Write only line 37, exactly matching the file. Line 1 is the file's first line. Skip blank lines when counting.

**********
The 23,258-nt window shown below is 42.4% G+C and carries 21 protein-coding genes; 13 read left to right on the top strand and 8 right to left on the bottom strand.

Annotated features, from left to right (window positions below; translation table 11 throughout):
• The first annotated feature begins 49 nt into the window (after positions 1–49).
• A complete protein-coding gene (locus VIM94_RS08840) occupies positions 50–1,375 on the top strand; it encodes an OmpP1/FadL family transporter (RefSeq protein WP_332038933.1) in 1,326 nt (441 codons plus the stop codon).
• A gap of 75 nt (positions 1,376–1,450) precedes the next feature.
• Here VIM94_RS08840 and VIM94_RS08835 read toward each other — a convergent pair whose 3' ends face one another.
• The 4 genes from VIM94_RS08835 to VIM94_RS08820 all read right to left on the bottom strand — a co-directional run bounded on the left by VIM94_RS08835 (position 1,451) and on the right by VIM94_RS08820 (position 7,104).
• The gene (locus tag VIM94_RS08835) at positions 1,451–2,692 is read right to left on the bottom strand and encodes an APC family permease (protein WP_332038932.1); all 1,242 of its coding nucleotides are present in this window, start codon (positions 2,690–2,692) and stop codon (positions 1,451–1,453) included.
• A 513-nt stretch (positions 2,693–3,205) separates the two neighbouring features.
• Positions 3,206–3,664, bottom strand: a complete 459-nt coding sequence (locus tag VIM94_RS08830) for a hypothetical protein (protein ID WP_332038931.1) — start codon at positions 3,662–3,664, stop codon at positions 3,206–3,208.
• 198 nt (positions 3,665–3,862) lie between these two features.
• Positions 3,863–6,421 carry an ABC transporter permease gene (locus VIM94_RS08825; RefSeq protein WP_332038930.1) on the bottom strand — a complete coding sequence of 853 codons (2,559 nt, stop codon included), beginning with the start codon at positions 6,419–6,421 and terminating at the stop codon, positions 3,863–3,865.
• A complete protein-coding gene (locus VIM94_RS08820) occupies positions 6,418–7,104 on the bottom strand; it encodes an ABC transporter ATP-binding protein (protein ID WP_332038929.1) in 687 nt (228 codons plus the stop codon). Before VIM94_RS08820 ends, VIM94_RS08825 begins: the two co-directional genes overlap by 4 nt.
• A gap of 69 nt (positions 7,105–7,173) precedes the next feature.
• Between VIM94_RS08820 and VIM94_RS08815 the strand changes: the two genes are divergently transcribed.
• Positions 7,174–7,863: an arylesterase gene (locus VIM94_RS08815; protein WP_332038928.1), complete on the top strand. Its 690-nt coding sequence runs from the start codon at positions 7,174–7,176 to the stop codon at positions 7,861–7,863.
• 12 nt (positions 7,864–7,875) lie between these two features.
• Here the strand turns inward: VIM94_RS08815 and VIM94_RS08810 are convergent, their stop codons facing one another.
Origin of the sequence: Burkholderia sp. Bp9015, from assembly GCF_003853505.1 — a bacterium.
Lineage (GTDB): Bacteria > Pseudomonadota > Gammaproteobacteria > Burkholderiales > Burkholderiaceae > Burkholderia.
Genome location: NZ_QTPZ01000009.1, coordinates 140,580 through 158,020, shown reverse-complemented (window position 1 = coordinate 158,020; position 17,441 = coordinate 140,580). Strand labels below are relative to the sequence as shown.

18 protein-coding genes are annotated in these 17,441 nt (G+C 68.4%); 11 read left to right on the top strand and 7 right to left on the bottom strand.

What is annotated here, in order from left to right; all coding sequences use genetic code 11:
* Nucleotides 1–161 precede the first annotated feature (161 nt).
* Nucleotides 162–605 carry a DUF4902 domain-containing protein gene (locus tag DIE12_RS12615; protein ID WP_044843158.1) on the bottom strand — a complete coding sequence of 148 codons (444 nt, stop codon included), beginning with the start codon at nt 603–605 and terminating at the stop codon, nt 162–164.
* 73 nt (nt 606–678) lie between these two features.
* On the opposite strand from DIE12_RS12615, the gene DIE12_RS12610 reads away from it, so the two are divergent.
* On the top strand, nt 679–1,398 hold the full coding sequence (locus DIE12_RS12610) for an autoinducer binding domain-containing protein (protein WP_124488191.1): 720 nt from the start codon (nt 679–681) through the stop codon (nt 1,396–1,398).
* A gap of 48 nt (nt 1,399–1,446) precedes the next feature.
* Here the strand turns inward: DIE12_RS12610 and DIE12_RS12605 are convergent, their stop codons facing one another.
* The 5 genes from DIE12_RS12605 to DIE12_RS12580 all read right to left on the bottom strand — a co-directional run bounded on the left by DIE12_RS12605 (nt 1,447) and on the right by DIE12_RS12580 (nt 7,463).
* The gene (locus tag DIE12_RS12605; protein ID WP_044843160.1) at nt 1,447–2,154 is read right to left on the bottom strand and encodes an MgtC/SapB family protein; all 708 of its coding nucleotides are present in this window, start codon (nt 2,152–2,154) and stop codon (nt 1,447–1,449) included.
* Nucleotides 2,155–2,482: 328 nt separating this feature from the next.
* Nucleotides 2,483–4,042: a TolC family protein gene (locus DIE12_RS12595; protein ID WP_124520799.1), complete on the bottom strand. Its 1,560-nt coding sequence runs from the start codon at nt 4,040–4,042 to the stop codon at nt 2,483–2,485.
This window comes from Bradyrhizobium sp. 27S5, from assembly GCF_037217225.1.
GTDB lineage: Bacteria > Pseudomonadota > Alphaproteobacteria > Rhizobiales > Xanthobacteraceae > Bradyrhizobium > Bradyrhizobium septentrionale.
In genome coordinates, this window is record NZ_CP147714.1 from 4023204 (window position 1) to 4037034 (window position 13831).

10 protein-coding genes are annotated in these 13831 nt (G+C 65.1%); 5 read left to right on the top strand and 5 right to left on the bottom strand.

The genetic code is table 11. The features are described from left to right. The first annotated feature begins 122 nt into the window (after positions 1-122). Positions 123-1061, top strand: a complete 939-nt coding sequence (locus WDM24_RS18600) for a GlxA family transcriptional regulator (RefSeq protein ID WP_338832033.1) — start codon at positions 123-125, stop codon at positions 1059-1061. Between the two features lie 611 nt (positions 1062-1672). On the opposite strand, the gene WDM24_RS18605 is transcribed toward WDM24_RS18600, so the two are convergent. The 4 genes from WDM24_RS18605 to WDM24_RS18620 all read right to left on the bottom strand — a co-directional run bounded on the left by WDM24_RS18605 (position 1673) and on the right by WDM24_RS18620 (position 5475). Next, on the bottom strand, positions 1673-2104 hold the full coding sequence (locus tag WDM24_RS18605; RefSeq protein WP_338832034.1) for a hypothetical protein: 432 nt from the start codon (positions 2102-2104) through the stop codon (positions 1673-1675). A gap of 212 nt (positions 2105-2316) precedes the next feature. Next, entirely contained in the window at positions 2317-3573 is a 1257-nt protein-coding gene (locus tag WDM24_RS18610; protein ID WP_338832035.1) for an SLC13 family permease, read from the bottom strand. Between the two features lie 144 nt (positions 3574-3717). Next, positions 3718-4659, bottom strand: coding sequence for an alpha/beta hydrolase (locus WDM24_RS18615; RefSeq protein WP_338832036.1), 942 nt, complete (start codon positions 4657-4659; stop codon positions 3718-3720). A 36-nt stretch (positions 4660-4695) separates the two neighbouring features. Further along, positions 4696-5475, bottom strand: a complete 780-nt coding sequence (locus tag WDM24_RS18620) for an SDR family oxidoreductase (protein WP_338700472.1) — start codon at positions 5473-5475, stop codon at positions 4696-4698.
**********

In genome coordinates, this window is record NZ_CP147714.1 from 4023204 (window position 1) to 4037034 (window position 13831).